Facing protests from shippers, Plains All American Pipeline LP has decided to remove a capital surcharge on its Cactus II crude oil pipeline from the Permian Basin, which it had originally proposed to offset costs associated with U.S. tariffs on imported steel.
The move comes days after ConocoPhillips and Encana Marketing (USA) Inc. filed a protest with FERC challenging the surcharge, a 5.0 cent/bbl fee that would have gone into effect in April to help repay “capital expenditures associated with increased construction costs as a result of governmental regulation and tariffs.”
In a letter to the Federal Energy Regulatory Commission Monday, attorneys for Plains affiliate Cactus II Pipeline LLC asked the Commission to dismiss the ConocoPhillips and Encana protest now that the challenged surcharge has been removed.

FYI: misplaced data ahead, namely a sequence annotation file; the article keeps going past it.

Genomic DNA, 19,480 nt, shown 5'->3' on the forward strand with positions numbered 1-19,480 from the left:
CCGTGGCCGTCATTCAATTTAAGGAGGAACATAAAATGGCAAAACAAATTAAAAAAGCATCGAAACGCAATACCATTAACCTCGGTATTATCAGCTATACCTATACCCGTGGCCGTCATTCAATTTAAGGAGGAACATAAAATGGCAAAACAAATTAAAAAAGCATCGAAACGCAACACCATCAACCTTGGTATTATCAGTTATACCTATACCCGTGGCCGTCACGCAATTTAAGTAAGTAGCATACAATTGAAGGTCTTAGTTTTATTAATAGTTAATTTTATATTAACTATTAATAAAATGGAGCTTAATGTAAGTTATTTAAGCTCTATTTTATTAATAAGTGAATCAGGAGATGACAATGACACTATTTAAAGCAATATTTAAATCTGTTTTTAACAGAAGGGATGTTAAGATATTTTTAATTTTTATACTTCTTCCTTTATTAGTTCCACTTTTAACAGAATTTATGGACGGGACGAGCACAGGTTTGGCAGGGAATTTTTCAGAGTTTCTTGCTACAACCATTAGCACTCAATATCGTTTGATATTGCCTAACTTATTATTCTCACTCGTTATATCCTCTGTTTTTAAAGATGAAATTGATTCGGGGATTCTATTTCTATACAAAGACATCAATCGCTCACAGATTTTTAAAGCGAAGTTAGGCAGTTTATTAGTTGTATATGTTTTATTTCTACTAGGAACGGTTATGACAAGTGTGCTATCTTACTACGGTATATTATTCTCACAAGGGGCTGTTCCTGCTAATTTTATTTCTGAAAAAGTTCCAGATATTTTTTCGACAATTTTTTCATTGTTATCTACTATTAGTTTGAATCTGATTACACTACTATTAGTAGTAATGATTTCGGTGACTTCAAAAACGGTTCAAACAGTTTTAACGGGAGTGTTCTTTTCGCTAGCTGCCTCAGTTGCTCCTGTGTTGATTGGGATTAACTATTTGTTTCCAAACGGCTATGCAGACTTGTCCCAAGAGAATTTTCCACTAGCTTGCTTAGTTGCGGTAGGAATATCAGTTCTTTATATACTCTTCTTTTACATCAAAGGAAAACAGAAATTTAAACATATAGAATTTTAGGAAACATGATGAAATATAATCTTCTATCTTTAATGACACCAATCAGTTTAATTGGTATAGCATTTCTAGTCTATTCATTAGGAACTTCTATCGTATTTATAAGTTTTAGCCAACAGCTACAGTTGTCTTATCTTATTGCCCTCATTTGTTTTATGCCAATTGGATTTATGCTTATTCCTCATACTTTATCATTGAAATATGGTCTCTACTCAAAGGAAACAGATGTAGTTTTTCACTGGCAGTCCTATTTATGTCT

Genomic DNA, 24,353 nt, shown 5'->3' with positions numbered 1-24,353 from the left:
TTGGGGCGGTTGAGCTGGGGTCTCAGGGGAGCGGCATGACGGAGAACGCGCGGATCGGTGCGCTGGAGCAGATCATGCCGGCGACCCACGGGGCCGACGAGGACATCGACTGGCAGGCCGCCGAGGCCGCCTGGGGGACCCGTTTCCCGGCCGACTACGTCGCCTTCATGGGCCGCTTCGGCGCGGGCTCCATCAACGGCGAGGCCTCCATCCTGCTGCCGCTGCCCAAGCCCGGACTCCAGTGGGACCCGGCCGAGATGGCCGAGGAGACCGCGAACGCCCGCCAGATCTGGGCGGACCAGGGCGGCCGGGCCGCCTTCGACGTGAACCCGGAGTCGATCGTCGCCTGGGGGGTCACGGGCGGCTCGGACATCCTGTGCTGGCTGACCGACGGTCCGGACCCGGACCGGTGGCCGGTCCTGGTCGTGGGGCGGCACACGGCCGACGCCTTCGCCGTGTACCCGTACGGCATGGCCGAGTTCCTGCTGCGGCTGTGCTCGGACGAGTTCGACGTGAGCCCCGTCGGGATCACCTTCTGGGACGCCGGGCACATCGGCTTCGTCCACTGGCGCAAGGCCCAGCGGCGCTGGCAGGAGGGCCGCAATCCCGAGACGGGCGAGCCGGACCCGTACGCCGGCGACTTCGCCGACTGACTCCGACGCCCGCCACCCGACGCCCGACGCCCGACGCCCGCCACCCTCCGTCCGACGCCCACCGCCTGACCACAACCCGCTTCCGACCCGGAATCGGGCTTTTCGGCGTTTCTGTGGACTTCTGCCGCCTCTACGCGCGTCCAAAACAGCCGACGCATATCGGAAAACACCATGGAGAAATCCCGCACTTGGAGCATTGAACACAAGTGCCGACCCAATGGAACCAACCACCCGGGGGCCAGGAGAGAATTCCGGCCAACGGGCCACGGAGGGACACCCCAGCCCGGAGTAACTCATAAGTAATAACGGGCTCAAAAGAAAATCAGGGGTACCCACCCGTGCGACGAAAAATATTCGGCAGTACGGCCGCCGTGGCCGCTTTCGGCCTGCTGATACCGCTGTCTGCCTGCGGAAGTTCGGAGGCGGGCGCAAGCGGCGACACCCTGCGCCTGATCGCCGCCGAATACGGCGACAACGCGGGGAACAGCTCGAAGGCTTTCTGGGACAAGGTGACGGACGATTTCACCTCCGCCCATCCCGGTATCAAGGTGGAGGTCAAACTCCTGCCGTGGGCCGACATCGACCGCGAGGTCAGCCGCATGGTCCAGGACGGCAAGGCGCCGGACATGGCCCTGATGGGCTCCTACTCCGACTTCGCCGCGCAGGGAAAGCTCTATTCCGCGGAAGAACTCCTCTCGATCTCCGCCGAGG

Plains CEO Willie Chiang had discussed the proposed surcharge for Cactus II during the midstreamer’s 2Q2019 earnings call. He said the company would remove the surcharge if it successfully secured an exemption from the Trump administration’s tariffs for the steel it imported to build the pipeline.
Meanwhile, trade tensions between the United States and China, which escalated late last week with a new round of proposed tariffs, have stoked global economic uncertainty, roiling the oil market in the process.